Clear Channel Starts Radio Subscriptions
As Internet radio companies continue to falter, Clear Channel Radio (www.clearchannel.com) , one of the largest terrestrial radio broadcasters in the U.S. with 1,170 stations, is charging users to listen to syndicated radio talk shows like Art Bell and Dr. Laura. On October 15, Premiere Radio Networks, the syndication arm of Clear Channel Radio, quietly turned off its free live streams and began a subscription service for five of its most popular shows.
The syndicated shows are separately being sold for $6.95 a month, with access to live streams, and 30-day archives as well as other extra features. The shows that have switched to online subscription are The Phil Hendrie Show, The Bob and Tom Show, The Jim Rome Show, Coast to Coast with Art Bell, and Dr. Laura. Rush Limbaugh has had his own streaming subscription service since last August, which extends to an entire members' only Web site.
Brian Glicklich, VP of interactive services at Premiere Radio, said that the subscription service was in development for about two to three months. Essentially, he said that Premiere had no choice but to charge for streams, because it was losing money. "There's no sustainable [advertising] revenue model for streaming," Glicklich said. "It was one of those things: either continue free, have a pay site or not [stream] at all."
When asked why Premiere or Clear Channel didn't make an announcement of the new service, a company representative said that the talk show hosts have been promoting it on the air. "They've done a tremendous job of promoting it," said Glicklich. "[But] if you don't listen to Art Bell, for example, it's irrelevant to your life."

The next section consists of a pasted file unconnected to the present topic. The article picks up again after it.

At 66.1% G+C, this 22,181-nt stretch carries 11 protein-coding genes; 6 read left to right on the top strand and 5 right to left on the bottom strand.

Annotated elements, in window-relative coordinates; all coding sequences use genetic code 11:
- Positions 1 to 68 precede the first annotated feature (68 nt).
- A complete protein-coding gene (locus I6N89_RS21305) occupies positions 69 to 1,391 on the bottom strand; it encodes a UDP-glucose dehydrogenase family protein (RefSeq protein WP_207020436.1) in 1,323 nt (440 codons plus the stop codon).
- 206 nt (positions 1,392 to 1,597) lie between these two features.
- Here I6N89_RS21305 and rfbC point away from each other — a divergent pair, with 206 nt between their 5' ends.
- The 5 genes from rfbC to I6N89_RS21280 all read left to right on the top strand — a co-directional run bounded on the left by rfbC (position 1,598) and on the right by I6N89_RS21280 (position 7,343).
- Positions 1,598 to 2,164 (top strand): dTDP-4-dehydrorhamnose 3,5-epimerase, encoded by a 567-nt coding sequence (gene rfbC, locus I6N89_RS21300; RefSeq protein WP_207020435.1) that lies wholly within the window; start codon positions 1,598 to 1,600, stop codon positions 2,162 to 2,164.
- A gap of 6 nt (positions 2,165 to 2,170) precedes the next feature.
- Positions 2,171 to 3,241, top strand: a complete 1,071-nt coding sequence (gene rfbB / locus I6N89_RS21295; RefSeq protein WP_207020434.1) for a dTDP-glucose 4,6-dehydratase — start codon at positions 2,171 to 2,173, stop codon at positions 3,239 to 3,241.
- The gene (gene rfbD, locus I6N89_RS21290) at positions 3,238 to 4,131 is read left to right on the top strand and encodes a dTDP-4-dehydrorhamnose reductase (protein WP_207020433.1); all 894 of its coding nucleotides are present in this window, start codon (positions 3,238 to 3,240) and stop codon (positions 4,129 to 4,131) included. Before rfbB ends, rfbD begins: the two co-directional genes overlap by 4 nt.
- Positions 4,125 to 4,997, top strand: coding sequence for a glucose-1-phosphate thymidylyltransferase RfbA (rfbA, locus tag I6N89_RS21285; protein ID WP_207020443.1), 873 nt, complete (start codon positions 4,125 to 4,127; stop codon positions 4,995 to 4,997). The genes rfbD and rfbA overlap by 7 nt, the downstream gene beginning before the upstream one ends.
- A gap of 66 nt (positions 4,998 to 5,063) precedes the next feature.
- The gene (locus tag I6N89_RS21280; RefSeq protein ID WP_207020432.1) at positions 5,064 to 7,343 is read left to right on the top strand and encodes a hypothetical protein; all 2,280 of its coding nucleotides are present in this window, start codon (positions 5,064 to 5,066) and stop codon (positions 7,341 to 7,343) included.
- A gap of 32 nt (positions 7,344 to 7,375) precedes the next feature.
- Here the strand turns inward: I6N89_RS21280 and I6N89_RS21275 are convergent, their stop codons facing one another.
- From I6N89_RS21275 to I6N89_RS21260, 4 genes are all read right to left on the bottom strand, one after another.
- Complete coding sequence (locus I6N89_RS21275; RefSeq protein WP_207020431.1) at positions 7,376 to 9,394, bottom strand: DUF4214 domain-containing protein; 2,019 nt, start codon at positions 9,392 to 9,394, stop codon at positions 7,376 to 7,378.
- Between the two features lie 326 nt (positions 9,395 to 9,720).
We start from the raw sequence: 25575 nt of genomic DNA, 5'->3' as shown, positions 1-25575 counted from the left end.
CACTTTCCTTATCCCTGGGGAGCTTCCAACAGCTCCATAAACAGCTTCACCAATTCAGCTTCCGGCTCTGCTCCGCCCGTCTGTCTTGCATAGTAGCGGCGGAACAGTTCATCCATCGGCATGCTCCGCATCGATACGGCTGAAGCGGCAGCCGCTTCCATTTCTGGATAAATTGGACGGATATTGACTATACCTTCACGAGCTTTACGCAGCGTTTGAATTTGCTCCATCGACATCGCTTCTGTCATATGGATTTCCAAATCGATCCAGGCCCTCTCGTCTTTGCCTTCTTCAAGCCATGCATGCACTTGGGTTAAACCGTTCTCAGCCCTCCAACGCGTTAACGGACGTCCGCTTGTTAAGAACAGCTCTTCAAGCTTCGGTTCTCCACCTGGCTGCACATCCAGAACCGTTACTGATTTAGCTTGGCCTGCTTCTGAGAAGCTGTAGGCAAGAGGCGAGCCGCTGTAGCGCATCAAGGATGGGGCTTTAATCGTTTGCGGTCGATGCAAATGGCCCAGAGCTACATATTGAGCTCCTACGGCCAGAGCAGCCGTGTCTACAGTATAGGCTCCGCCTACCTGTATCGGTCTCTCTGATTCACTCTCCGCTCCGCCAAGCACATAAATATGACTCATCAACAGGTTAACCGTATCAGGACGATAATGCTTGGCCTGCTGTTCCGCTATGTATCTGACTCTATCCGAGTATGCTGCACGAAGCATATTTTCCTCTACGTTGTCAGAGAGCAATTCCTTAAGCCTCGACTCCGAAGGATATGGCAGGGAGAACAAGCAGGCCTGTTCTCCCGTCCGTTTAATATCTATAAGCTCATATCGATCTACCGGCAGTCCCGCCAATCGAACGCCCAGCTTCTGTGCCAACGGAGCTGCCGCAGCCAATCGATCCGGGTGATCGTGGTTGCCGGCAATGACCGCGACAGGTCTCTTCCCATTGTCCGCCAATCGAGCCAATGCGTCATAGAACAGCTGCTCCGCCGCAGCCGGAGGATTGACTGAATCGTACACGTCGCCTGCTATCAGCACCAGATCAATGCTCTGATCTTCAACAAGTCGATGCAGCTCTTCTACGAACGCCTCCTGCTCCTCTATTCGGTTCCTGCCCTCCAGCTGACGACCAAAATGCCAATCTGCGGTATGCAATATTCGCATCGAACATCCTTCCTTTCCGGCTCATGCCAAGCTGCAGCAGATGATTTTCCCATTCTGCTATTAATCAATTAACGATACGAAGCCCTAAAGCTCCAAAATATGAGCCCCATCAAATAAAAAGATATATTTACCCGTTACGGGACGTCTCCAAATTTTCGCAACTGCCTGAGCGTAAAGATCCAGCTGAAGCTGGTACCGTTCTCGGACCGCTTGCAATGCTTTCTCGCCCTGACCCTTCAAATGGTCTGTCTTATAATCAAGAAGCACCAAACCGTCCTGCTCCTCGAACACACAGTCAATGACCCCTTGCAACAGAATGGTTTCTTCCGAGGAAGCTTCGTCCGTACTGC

The service, dubbed StreamLink, was created in-house, by Premiere's technical programming team. The delivery and authentication of streams is handled by Akamai. To tune in, listeners must log into a Web page, where you receive a cookie that identifies you and passes a metafile to Akamai. If you don't have a cookie on your computer, you must log in again to get the cookie. Most likely, users will already have a cookie after the first log in, so listening means just clicking on your choice of Windows Media or Real streams.
Part of the Akamai security mechanism is to prevent theft. "Akamai does the authentication token, so people can't copy streaming links and give it away to all their friends," said Glicklich.
But despite the contentions of Premiere, streamingmedia.com found ways around the security. After subscribing to the Jim Rome show, we could freely pass Jim Rome's RealAudio URL to others around the office. That may have been a temporary glitch, since subsequent attempts to pass around links failed to work.
Yet another way to get around paying the $6.95 a month fee is to tune into a radio station that doesn't block out the syndicated feeds. Usually, participating local Clear Channel radio stations block out the streams when one of the shows is on the air. But streamingmedia.com found one station, XTRAsports690.com in San Diego, that doesn't block the Jim Rome Show. The show isn't live — it's delayed a few hours — but still a way to circumvent subscribing if you're a Jim Rome fan. Calls to XTRA were not returned by press time.
Tough Times for Internet Radio
Despite the potential troubles with the new service, Clear Channel and Premiere are blazing a trail into uncharted territory; no other radio group has attempted such a service. In fact, one of the largest radio groups, Viacom's Infinity Broadcasting, isn't streaming any of its 180 radio stations, claiming there's no way to make money from it.
Those claims are being proven correct, as a slew of streaming companies that targeted terrestrial radio stations have slowly gone out of business. So far, Global Media, Broadcast America, Radiowave, WebRadio.com and others have shuttered their doors. Just about the only providers left, are Yahoo! Broadcast, RealNetworks' RBN, Coollink Broadcast, SurferNetwork and StreamAudio, which was acquired yesterday by ChainCast. (See ChainCast story)
Ryan Jones, an analyst with the Yankee Group's Media & Entertainment Strategies research and consulting practice, said that Internet radio is being attacked on a number of fronts. "The dark side of the story is potentially devastating costs from two fronts: rights fees as commanded by the RIAA, and the continued high cost of streaming," Jones added.